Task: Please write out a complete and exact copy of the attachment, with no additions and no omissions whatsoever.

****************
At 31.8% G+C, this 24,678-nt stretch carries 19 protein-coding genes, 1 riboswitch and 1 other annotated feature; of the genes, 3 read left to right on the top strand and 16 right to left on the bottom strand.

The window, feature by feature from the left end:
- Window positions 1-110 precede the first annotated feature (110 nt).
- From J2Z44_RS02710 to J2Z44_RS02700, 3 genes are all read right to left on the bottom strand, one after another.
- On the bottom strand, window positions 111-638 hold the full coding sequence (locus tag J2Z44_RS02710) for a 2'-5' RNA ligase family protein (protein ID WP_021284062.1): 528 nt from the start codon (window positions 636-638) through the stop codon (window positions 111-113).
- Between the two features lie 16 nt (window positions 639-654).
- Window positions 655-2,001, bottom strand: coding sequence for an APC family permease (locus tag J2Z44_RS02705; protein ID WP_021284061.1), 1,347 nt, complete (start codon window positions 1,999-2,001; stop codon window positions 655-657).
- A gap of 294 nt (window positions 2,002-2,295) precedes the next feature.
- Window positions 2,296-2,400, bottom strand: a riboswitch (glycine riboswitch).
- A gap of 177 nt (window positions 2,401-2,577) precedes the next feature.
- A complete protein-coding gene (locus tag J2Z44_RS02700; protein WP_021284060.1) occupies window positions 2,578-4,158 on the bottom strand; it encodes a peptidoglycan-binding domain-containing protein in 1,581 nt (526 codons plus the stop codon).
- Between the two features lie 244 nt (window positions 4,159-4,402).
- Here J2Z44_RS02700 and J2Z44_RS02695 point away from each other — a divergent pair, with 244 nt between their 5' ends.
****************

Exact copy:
At 31.8% G+C, this 24,678-nt stretch carries 19 protein-coding genes, 1 riboswitch and 1 other annotated feature; of the genes, 3 read left to right on the top strand and 16 right to left on the bottom strand.

The window, feature by feature from the left end:
- Window positions 1-110 precede the first annotated feature (110 nt).
- From J2Z44_RS02710 to J2Z44_RS02700, 3 genes are all read right to left on the bottom strand, one after another.
- On the bottom strand, window positions 111-638 hold the full coding sequence (locus tag J2Z44_RS02710) for a 2'-5' RNA ligase family protein (protein ID WP_021284062.1): 528 nt from the start codon (window positions 636-638) through the stop codon (window positions 111-113).
- Between the two features lie 16 nt (window positions 639-654).
- Window positions 655-2,001, bottom strand: coding sequence for an APC family permease (locus tag J2Z44_RS02705; protein ID WP_021284061.1), 1,347 nt, complete (start codon window positions 1,999-2,001; stop codon window positions 655-657).
- A gap of 294 nt (window positions 2,002-2,295) precedes the next feature.
- Window positions 2,296-2,400, bottom strand: a riboswitch (glycine riboswitch).
- A gap of 177 nt (window positions 2,401-2,577) precedes the next feature.
- A complete protein-coding gene (locus tag J2Z44_RS02700; protein WP_021284060.1) occupies window positions 2,578-4,158 on the bottom strand; it encodes a peptidoglycan-binding domain-containing protein in 1,581 nt (526 codons plus the stop codon).
- Between the two features lie 244 nt (window positions 4,159-4,402).
- Here J2Z44_RS02700 and J2Z44_RS02695 point away from each other — a divergent pair, with 244 nt between their 5' ends.